Build a Dementia-Capable Workforce
Improve Training Requirements For Long Term Care Providers
Ensure that individuals employed in the delivery of care across the care continuum are properly trained in dementia care so that people with Alzheimer's receive quality care from knowledgeable professionals. Recommend - Four hours of in-person training and four hours of mentorship for all staff of long term care providers which include skilled care, assisted living, residential care, adult day care and hospice.
Build a Dementia-Capable Workforce
Implement a Statewide Training Program for all first responders and law enforcement agencies
Law enforcement and first responder personnel are critical to the safety and health of individuals with Alzheimer's disease or other dementia in the community. Dangerous situations may occur as the individual with Alzheimer's disease experiences diminishing logic and problem-solving skills. Recommend - Program should include basic disease overview, possible situations which may occur, how to identify a person with the disease, how to respond appropriately to the person with the disease.
Increase Access to Home and Community-Based Services
Expand Adult Day Programs
Far too often caregivers become more isolated while caregiving for the person with Alzheimer's disease. This results in caregiver fatigue, the sacrifice of personal health and depression. There is a growing need to create interventions which will support the Alzheimer's disease caregiver. Kansas Caregiver Data: • Number of Alzheimer's and dementia caregivers: 151,000 • Hours of unpaid care provided: 172,000,000 • Value of unpaid care: $2,173,000,000 • Higher health care costs of caregivers: $101,000,000 Recommend – Establish an innovative pilot program which will expand adult day programs for individuals with Alzheimer's or other dementia in all Kansas counties. These innovative programs could include night support, the arts, exercise groups and intergenerational groups.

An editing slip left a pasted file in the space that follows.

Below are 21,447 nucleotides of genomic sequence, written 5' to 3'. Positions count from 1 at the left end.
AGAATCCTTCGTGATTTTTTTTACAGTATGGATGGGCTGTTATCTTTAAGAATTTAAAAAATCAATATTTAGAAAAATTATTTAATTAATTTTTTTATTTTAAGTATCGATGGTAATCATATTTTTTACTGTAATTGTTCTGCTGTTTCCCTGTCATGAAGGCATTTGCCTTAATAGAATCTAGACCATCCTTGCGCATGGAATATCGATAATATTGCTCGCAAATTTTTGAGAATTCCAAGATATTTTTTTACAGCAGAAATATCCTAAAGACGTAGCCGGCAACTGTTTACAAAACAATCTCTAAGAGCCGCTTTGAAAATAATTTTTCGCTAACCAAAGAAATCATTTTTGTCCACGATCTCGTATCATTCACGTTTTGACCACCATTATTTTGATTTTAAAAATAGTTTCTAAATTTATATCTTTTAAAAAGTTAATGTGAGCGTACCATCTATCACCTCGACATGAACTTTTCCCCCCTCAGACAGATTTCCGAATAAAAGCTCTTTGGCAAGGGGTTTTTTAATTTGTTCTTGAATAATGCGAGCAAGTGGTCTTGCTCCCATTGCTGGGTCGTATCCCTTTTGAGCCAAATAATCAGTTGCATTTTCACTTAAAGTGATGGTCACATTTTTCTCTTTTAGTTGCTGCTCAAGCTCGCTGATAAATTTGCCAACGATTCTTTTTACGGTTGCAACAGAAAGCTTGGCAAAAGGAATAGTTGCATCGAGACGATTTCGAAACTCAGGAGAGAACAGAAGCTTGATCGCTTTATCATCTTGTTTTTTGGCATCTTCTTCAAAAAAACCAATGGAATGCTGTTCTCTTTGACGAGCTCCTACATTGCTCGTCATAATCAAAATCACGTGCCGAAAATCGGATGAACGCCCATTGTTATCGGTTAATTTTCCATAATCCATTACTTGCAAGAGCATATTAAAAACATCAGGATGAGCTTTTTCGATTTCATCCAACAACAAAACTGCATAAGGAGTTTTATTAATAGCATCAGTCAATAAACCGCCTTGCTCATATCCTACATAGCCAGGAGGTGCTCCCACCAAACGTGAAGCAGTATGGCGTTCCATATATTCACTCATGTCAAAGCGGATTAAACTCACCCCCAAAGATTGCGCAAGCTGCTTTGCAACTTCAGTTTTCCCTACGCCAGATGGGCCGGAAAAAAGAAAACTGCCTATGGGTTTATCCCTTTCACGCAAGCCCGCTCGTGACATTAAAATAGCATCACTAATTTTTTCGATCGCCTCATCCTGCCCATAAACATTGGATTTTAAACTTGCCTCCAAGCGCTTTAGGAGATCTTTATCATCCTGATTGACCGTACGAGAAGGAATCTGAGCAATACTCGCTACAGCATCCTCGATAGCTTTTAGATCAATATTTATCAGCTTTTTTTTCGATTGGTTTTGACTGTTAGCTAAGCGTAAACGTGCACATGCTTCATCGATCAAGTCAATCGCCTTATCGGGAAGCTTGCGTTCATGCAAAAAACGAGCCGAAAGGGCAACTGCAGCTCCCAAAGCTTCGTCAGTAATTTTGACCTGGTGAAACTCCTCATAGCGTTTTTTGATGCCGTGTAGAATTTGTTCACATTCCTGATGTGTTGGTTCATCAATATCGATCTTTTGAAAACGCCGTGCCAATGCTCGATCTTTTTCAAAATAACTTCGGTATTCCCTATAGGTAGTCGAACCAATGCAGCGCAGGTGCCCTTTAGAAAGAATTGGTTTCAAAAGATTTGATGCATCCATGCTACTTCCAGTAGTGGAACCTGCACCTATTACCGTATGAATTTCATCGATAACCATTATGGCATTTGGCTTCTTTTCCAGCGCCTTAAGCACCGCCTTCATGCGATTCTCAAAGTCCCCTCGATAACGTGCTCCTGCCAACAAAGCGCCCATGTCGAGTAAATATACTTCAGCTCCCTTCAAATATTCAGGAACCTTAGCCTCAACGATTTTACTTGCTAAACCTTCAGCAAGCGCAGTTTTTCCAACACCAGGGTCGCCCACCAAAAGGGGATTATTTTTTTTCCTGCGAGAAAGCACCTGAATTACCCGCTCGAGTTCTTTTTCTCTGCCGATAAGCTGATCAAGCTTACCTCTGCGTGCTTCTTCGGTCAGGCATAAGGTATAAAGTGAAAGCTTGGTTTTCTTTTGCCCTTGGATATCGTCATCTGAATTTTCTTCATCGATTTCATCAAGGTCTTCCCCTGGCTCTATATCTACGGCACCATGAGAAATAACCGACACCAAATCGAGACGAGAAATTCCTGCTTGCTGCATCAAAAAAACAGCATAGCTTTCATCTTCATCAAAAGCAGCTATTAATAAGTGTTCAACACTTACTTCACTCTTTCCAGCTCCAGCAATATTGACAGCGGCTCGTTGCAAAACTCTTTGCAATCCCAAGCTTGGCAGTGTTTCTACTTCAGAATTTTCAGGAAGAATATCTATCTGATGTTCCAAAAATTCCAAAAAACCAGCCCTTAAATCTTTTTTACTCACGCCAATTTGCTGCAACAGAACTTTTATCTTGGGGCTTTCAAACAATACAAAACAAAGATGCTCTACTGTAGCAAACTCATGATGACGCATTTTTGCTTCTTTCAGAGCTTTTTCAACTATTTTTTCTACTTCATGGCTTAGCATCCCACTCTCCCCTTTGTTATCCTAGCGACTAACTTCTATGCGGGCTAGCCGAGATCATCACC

Kansas State Plan Overview
Kansas State Advocacy Day
February 11, 2019
Help us make Alzheimer's disease a priority in Kansas! Meet one-on-one with your state legislators to tell them why those with Alzheimer's disease and dementia need better access to facilities with well-trained professionals offering quality care and support. Join us as we turn the capitol purple and make a difference! February 11, 2019 9 am to 4 pm Capitol Visitors Center Auditorium, Room 4-N, Kansas State Capitol, Topeka, KS Lunch will be provided.
2020 Advocacy Forum
March 22-24, 2020 alz.org/forum
As an Alzheimer's advocate, you've worked to advance critical public policy, making a difference in the lives of all those impacted by Alzheimer's. Together we've achieved great increases in federal Alzheimer's research funding and secured critical advances in care and support. But we can't take our successes for granted — we need to keep the pressure on.
Join us in Washington for an inspiring three-day event filled with networking, training and education.
Be part of the movement that's making a difference in the fight against Alzheimer's.
Sign Up to Learn More About Advocacy Opportunities in Kansas
State Affairs Contact Jamie Gideon | 316-708-0655 | [email protected]
Enter your address here to see your elected officials' positions on Alzheimer's and ways you can contact them to support the Alzheimer's community.
Number of People Aged 65 and Older With Alzheimer's by Age
Percentage change from 2019
Medicaid costs of caring for people with Alzheimer's (2019)
change in costs from 2019 to 2025
per capita Medicare spending on people with dementia (in 2018 dollars)
of people in hospice have a primary diagnosis of dementia
of people in hospice with a primary diagnosis of dementia
of emergency department visits per 1,000 people with dementia
dementia patient hospital readmission rate
Number of Caregivers
Total Hours of Unpaid Care
Total Value of Unpaid Care
Higher Health Costs of Caregivers
|6th||leading cause of death in Kansas|
For more information, view the 2019 Alzheimer's Disease Facts and Figures report at alz.org/facts.
Over 5 million Americans are living with Alzheimer's, and as many as 14 million will have the disease in 2050. The cost of caring for those with Alzheimer's and other dementias is estimated to total $290 billion in 2019, increasing to $1.1 trillion (in today's dollars) by mid-century. Nearly one in every three seniors who dies each year has Alzheimer's or another dementia.